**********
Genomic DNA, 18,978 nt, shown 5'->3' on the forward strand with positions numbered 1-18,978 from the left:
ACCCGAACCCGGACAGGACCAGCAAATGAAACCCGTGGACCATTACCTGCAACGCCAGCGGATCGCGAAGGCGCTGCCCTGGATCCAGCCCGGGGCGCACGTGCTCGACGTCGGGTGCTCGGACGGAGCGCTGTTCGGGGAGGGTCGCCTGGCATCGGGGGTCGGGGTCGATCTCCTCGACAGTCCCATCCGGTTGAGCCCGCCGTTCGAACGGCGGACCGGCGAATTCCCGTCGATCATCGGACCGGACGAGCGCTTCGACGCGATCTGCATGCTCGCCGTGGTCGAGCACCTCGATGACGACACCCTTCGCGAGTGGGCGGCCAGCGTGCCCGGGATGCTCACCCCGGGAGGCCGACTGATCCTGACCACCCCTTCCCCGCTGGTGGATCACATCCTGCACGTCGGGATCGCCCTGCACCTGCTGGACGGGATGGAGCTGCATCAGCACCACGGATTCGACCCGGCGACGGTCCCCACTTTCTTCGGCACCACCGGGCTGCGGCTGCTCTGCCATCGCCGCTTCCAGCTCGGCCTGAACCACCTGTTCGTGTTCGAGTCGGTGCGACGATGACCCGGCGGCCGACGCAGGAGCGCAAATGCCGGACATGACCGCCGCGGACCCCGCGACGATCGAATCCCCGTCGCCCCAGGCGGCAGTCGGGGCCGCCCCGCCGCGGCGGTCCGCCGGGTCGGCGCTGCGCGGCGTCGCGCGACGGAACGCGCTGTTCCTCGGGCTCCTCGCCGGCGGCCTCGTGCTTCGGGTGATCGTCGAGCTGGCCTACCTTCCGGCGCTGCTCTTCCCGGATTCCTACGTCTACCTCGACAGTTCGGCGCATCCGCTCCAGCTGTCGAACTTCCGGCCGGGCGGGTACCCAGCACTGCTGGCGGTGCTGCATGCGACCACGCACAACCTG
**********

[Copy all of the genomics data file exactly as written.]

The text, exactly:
Genomic DNA, 18,978 nt, shown 5'->3' on the forward strand with positions numbered 1-18,978 from the left:
ACCCGAACCCGGACAGGACCAGCAAATGAAACCCGTGGACCATTACCTGCAACGCCAGCGGATCGCGAAGGCGCTGCCCTGGATCCAGCCCGGGGCGCACGTGCTCGACGTCGGGTGCTCGGACGGAGCGCTGTTCGGGGAGGGTCGCCTGGCATCGGGGGTCGGGGTCGATCTCCTCGACAGTCCCATCCGGTTGAGCCCGCCGTTCGAACGGCGGACCGGCGAATTCCCGTCGATCATCGGACCGGACGAGCGCTTCGACGCGATCTGCATGCTCGCCGTGGTCGAGCACCTCGATGACGACACCCTTCGCGAGTGGGCGGCCAGCGTGCCCGGGATGCTCACCCCGGGAGGCCGACTGATCCTGACCACCCCTTCCCCGCTGGTGGATCACATCCTGCACGTCGGGATCGCCCTGCACCTGCTGGACGGGATGGAGCTGCATCAGCACCACGGATTCGACCCGGCGACGGTCCCCACTTTCTTCGGCACCACCGGGCTGCGGCTGCTCTGCCATCGCCGCTTCCAGCTCGGCCTGAACCACCTGTTCGTGTTCGAGTCGGTGCGACGATGACCCGGCGGCCGACGCAGGAGCGCAAATGCCGGACATGACCGCCGCGGACCCCGCGACGATCGAATCCCCGTCGCCCCAGGCGGCAGTCGGGGCCGCCCCGCCGCGGCGGTCCGCCGGGTCGGCGCTGCGCGGCGTCGCGCGACGGAACGCGCTGTTCCTCGGGCTCCTCGCCGGCGGCCTCGTGCTTCGGGTGATCGTCGAGCTGGCCTACCTTCCGGCGCTGCTCTTCCCGGATTCCTACGTCTACCTCGACAGTTCGGCGCATCCGCTCCAGCTGTCGAACTTCCGGCCGGGCGGGTACCCAGCACTGCTGGCGGTGCTGCATGCGACCACGCACAACCTG